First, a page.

Start My Family Tree Welcome to Geni, home of the world's largest family tree.
Join Geni to explore your genealogy and family history in the World's Largest Family Tree.

Project Tags

The Mainzer Adelsverein at Biebrich am Rhein (Society for the Protection of German Immigrants in Texas), better known as Adelsverein (German pronunciation: [ˈaːdəlsfɐˌʔaɪn], "Nobility Society"), organized on April 20, 1842, was a colonial attempt to establish a new Germany[1] within the borders of Texas.


Adelsverein was organized on April 20, 1842, by 21 German noblemen at Biebrich on the Rhine, in the castle of the Archduke of Nassau, who was named Protector of the Society.[3] In Germany, the society was referred to as Mainzer Adelsverein after the city of Mainz where it was officially registered. The society represented a significant effort to establish a new Germany on Texas soil through organized mass emigration.[2] The land for the emigrants was to be purchased by the Adelsverein or secured through land grants from the Republic of Texas.[4]

On January 9, 1843, Count Ludwig Joseph von Boos-Waldeck bought the 4,428 acre Nassau Plantation in Fayette County for $0.75 an acre and named it for Archduke of Nassau. The plantation was maintained by slave labor and operated for the recreational pleasure of the Adelsverein.[5] Initially, the plantation had been considered as the primary base for arriving German immigrants.[3][6] Twenty-five slaves were bought to work on the property. When Prince Solms inspected the plantation in 1844, he recommended the Verein divest itself of the property, rather than be associated with slavery.[7] Gustav Dresel, Special Business Agent for the Adelsverein, sold Nassau plantation on July 28, 1848 to Otto von Roeder.[8] Von Roeder had been the first settler in Shelby, Texas in 1841, a year before the Adelsverein was founded in Germany, and three years before the Adelsverein sent its first colonists to Texas. Von Roeder had emigrated to Texas from Westphalia in the 1830s and was not affiliated with the Adelsverein's colonization efforts.[9] The community of Shelby had been named for David Shelby, one of The Old Three Hundred under Stephen F. Austin.[10] Shelby would become the home of many Adelsverein colonists in 1845, but it was not founded by the organization. Because many of its German settlers spoke Latin, Shelby is believed to be part of the Latin Settlement communities populated in Texas at that time.[11]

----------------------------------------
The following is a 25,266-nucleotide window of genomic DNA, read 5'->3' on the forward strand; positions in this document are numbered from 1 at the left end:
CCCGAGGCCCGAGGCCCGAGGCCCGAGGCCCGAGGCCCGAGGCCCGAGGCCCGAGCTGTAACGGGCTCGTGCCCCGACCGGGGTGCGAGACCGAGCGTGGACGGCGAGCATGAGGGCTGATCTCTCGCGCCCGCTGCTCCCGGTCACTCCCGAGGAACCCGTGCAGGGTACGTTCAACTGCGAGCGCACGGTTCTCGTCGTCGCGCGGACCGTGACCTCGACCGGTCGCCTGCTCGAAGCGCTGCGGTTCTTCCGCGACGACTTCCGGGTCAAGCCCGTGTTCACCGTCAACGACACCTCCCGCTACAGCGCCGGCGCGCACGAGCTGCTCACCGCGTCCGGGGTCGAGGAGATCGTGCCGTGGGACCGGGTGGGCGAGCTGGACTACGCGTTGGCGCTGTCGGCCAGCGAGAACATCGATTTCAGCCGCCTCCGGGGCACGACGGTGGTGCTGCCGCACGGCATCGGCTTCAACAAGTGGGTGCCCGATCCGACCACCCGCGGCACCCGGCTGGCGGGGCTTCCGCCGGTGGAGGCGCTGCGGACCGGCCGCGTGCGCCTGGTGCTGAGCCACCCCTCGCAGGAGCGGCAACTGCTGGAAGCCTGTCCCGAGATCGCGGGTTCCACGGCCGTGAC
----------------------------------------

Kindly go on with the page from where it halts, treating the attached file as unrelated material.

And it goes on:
Prince Carl of Solms-Braunfels was appointed commissioner general by the Adelsverein in May 1844 to lead its colony in Texas. Each head of household was required to deposit 600 gulden (300 gulden for a single person) with the Adelsverein to cover transportation and housing at the colony and as credit to draw upon until they made their first harvest.[4] The first Adelsverein-sponsored immigrants arrived in Galveston in July 1844. They traveled from Galveston to Indianola in December 1844, then moved inland to land grants acquired by the Adelsverein near Comal Springs. Prince Solms named the first colony New Braunfels in honor of his homeland.

Henry Francis Fisher and Burchard Miller sold their 1842 land grant to the Adelsverein on June 22, 1844. This grant was intended to provide for more settlements in Texas.[2] Main article: Fisher-Miller Land Grant Main article: History of Fredericksburg, Texas

After Prince Solms returned to Germany, John O. Meusebach was appointed the second commissioner general of the Adelsverein in April 1845.. He founded the first settlement on the outskirts of the land grant, and named it Fredericksburg, in honor of Adelsverein member Prince Frederick of Prussia. The land grant was located in Comanche territory, and in order to colonize, Meusebach first negotiated a treaty between the German Immigration Company (Adelsverein) and the Penateka Comanche. Main article: Meusebach–Comanche Treaty

A separate agreement was made with the Darmstadt Forty, to settle socialist colonies within the land grant.

In 1853, due to a large amount of debt, Adelsverein ended its colonization campaign in Texas.

Links and References